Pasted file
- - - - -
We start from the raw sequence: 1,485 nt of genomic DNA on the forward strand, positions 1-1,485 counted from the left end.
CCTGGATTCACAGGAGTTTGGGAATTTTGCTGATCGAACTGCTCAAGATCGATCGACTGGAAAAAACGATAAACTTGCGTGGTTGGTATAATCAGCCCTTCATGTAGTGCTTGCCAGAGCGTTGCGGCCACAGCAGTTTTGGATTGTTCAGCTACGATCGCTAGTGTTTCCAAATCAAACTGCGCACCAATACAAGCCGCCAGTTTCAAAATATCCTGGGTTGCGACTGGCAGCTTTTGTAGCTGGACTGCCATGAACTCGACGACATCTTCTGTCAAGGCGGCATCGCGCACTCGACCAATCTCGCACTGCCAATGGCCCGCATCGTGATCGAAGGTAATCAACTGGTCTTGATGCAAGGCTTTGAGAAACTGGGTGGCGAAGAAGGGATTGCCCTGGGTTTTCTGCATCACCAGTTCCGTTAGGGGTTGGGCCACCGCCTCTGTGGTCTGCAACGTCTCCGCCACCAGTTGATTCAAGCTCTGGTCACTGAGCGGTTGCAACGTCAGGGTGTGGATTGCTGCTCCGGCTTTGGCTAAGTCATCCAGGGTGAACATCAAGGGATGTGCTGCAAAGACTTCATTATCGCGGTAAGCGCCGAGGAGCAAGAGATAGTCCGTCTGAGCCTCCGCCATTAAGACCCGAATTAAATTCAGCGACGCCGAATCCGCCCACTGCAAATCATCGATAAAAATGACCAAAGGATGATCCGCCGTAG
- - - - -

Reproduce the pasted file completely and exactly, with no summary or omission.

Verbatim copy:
We start from the raw sequence: 1,485 nt of genomic DNA on the forward strand, positions 1-1,485 counted from the left end.
CCTGGATTCACAGGAGTTTGGGAATTTTGCTGATCGAACTGCTCAAGATCGATCGACTGGAAAAAACGATAAACTTGCGTGGTTGGTATAATCAGCCCTTCATGTAGTGCTTGCCAGAGCGTTGCGGCCACAGCAGTTTTGGATTGTTCAGCTACGATCGCTAGTGTTTCCAAATCAAACTGCGCACCAATACAAGCCGCCAGTTTCAAAATATCCTGGGTTGCGACTGGCAGCTTTTGTAGCTGGACTGCCATGAACTCGACGACATCTTCTGTCAAGGCGGCATCGCGCACTCGACCAATCTCGCACTGCCAATGGCCCGCATCGTGATCGAAGGTAATCAACTGGTCTTGATGCAAGGCTTTGAGAAACTGGGTGGCGAAGAAGGGATTGCCCTGGGTTTTCTGCATCACCAGTTCCGTTAGGGGTTGGGCCACCGCCTCTGTGGTCTGCAACGTCTCCGCCACCAGTTGATTCAAGCTCTGGTCACTGAGCGGTTGCAACGTCAGGGTGTGGATTGCTGCTCCGGCTTTGGCTAAGTCATCCAGGGTGAACATCAAGGGATGTGCTGCAAAGACTTCATTATCGCGGTAAGCGCCGAGGAGCAAGAGATAGTCCGTCTGAGCCTCCGCCATTAAGACCCGAATTAAATTCAGCGACGCCGAATCCGCCCACTGCAAATCATCGATAAAAATGACCAAAGGATGATCCGCCGTAG